‘All the Birds in the Sky’3/16/2016
I love books that defy easy explanation. Some of my most beloved books are those that are impossible to categorize or sum up in a few words. “All the Birds in the Sky” may be the quintessential impossible-to-define novel — and I adore it.
Patricia and Laurence are typical outsider kids whose odd friendship evolves as many do, from the effervescence of a childhood bond to the drama of adolescence and the eventual fading as they move to young adulthood. The book jumps throughout the course of their friendship until they are reunited unexpectedly as the world goes seemingly insane with catastrophes and a burgeoning war. Sounds like a classic dystopian novel, but there’s much more to the story.
Our two protagonists are outsiders for a reason, and their secrets become key twists in the plot as they realize their roles in the coming disaster may be vital. Large and looming questions of right and wrong plague Patricia and Laurence as ethics, responsibility and human nature are threaded in the plot against the apocalyptic backdrop. They have to learn to trust themselves and each other to save the world.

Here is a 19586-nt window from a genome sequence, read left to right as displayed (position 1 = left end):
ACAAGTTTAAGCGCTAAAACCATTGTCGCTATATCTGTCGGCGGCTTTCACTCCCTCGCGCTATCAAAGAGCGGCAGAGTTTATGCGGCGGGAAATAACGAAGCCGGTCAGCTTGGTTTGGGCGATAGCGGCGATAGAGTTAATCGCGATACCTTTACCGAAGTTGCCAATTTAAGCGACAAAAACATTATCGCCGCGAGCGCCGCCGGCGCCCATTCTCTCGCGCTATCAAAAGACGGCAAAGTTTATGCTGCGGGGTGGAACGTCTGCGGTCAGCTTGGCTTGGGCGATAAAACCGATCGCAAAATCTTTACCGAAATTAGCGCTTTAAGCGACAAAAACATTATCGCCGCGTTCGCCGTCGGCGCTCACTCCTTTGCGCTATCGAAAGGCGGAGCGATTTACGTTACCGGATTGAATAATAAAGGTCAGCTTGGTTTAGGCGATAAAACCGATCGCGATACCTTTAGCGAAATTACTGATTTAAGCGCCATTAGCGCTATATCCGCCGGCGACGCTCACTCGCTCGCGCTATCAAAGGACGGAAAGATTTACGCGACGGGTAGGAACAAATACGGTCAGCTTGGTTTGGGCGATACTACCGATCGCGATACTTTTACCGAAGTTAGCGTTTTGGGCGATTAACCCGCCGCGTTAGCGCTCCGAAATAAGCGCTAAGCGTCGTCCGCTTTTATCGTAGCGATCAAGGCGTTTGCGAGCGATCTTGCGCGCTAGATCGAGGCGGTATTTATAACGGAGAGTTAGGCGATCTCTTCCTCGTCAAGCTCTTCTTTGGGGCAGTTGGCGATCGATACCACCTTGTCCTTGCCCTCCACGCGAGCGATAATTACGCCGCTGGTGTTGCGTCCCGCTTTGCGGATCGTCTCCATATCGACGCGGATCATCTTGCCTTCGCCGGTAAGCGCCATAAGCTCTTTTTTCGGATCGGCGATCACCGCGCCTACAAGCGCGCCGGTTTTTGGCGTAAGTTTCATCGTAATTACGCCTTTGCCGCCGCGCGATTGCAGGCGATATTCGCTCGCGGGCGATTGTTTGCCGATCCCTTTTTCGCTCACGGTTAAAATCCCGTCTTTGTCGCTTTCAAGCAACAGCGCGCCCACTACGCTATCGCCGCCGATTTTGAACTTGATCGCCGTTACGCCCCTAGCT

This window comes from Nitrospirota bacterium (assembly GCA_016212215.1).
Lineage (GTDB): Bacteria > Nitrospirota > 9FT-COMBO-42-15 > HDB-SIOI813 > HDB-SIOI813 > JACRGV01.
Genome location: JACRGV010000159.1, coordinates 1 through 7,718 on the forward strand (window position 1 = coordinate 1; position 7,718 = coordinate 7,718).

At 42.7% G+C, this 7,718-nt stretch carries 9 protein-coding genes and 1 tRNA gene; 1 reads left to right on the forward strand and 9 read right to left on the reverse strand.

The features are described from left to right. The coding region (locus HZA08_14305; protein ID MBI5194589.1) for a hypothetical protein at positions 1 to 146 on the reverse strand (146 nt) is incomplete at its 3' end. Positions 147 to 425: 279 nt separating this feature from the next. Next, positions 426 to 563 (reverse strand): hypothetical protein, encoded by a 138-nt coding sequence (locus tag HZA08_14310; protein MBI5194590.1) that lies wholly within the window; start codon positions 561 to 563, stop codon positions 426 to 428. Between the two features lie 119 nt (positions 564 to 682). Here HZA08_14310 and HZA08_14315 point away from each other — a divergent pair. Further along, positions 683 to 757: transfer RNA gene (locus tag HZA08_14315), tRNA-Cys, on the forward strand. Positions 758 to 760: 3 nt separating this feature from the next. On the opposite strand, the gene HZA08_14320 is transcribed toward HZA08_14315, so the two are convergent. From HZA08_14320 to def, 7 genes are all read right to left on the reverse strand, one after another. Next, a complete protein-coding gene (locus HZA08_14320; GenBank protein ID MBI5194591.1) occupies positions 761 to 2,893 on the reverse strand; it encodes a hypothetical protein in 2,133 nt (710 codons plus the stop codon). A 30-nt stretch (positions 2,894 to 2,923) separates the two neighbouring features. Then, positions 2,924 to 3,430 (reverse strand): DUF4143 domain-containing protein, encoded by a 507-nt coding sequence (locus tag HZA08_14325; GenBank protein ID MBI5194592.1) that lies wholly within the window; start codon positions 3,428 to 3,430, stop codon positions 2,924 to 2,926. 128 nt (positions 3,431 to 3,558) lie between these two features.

Exquisitely written, thoughtful and entertaining, “All the Birds in the Sky” is unlike anything else on the bestseller list today. Cutting observations of humanity are nevertheless still hopeful. Charlie Jane Anders pierces deep into philosophy and questions of the future in her genre-bending book, but she never fails to approach it with sensitivity and a deep recognition for all the shades of grey intrinsic in the human experience. This book may not be easy to describe, but it is all the more beautiful for it. CV
Julie is a collector of whimsical tattoos, bobby pins and music festival wristbands. She lives in a fog of indie music and cat hair in bucolic West Des Moines. She never could get the hang of Thursdays.